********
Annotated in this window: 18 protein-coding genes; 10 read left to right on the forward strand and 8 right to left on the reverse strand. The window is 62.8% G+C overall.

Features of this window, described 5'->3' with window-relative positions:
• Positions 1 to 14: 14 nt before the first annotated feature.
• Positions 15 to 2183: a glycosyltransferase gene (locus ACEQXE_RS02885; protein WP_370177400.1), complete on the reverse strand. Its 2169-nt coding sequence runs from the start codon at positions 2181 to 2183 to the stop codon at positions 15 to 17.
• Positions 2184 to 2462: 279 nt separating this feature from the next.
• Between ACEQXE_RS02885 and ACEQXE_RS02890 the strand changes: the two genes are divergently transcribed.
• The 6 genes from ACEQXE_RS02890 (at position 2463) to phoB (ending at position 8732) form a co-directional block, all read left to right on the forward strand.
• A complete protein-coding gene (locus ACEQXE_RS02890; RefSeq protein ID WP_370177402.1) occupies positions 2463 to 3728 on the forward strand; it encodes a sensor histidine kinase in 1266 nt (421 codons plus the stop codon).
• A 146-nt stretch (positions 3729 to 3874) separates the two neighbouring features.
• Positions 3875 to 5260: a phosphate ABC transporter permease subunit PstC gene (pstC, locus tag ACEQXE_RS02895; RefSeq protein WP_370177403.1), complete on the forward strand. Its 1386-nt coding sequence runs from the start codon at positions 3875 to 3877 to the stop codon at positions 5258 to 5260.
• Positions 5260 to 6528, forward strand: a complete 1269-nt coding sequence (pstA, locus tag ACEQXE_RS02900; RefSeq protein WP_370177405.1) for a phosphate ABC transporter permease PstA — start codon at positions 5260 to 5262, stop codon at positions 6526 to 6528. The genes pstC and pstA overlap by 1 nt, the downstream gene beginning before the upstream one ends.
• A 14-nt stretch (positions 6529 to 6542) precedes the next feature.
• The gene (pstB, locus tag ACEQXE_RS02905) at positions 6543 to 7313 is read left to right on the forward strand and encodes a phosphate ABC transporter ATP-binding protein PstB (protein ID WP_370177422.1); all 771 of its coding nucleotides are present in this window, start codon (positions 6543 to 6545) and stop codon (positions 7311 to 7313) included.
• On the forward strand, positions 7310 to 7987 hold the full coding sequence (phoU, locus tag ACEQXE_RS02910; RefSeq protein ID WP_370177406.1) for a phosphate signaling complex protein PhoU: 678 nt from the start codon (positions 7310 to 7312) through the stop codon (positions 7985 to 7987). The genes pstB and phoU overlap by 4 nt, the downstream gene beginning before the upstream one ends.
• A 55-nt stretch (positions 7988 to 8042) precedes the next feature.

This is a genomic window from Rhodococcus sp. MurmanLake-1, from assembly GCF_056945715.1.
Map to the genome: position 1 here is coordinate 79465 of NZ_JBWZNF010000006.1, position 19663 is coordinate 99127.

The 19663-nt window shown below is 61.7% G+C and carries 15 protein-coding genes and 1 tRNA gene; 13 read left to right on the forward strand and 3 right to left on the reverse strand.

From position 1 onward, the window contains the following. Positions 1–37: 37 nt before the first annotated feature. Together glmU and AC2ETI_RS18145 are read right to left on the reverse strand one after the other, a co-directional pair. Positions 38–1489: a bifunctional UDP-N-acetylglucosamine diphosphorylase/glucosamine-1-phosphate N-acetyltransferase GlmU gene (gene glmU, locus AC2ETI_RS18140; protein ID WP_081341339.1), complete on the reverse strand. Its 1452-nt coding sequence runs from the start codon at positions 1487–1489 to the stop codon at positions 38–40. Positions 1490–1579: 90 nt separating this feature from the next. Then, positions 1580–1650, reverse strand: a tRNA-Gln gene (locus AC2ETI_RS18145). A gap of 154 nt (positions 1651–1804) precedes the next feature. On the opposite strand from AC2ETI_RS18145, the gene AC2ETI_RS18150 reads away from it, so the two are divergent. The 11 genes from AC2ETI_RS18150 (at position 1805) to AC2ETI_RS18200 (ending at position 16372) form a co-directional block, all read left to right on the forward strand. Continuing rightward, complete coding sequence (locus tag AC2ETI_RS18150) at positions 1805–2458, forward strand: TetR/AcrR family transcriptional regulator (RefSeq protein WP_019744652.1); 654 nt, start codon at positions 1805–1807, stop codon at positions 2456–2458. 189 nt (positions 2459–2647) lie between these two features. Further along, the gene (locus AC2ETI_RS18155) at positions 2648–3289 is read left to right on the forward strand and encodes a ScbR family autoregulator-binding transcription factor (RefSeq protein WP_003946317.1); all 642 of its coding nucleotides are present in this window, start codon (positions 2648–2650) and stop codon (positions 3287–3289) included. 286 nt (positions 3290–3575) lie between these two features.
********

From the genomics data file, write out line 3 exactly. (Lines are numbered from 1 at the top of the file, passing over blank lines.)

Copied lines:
• Positions 1 to 14: 14 nt before the first annotated feature.